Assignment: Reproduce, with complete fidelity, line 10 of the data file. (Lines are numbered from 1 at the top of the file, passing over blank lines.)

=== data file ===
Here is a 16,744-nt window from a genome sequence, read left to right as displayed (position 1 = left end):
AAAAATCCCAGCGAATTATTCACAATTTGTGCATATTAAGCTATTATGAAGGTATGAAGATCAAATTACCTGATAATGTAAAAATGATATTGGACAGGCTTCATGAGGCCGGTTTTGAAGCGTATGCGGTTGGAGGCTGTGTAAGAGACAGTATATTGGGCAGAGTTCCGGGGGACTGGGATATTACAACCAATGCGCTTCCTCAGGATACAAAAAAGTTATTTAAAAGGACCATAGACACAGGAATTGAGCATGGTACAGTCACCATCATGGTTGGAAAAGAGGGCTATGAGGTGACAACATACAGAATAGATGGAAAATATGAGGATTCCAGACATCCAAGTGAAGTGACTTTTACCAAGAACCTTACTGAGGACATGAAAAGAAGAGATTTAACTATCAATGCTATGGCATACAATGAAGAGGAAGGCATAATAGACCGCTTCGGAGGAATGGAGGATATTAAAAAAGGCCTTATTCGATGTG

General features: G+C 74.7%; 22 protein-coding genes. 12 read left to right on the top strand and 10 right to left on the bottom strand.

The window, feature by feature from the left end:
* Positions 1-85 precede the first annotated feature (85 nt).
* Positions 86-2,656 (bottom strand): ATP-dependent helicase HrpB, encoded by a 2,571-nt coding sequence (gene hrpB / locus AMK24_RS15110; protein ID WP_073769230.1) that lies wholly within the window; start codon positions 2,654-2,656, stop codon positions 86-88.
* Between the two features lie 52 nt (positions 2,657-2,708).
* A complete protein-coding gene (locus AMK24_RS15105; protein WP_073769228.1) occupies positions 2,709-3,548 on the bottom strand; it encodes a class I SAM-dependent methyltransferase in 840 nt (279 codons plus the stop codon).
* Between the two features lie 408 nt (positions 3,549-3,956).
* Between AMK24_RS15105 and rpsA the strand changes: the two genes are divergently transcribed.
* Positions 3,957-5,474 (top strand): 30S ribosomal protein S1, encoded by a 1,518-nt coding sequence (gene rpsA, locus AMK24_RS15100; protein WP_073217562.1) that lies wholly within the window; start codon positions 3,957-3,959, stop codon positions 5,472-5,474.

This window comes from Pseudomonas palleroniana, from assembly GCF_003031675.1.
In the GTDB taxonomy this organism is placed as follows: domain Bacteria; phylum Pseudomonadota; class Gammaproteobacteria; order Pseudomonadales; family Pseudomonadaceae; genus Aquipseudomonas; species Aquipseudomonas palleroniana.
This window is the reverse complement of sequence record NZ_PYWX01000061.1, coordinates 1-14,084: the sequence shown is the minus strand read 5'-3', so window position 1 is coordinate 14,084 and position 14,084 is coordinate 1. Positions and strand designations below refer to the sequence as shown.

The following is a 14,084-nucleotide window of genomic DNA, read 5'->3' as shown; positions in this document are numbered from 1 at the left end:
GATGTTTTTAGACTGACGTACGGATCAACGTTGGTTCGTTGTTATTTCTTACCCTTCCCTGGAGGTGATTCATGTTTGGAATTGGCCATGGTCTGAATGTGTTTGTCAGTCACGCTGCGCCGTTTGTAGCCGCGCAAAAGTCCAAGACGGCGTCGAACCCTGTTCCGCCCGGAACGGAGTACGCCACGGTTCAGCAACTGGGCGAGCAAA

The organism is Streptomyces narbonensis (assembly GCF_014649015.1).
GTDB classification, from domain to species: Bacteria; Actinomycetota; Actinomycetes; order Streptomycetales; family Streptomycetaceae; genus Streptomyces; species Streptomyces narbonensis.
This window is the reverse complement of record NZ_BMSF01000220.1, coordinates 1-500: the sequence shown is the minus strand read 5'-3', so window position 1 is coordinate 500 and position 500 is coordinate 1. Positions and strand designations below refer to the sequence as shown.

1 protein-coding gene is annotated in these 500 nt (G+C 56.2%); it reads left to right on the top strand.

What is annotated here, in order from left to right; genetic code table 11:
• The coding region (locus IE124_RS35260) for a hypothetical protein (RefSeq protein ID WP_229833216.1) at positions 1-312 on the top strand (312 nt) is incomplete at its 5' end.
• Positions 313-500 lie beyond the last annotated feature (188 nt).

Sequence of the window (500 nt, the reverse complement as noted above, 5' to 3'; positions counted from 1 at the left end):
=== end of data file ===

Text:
* Between AMK24_RS15105 and rpsA the strand changes: the two genes are divergently transcribed.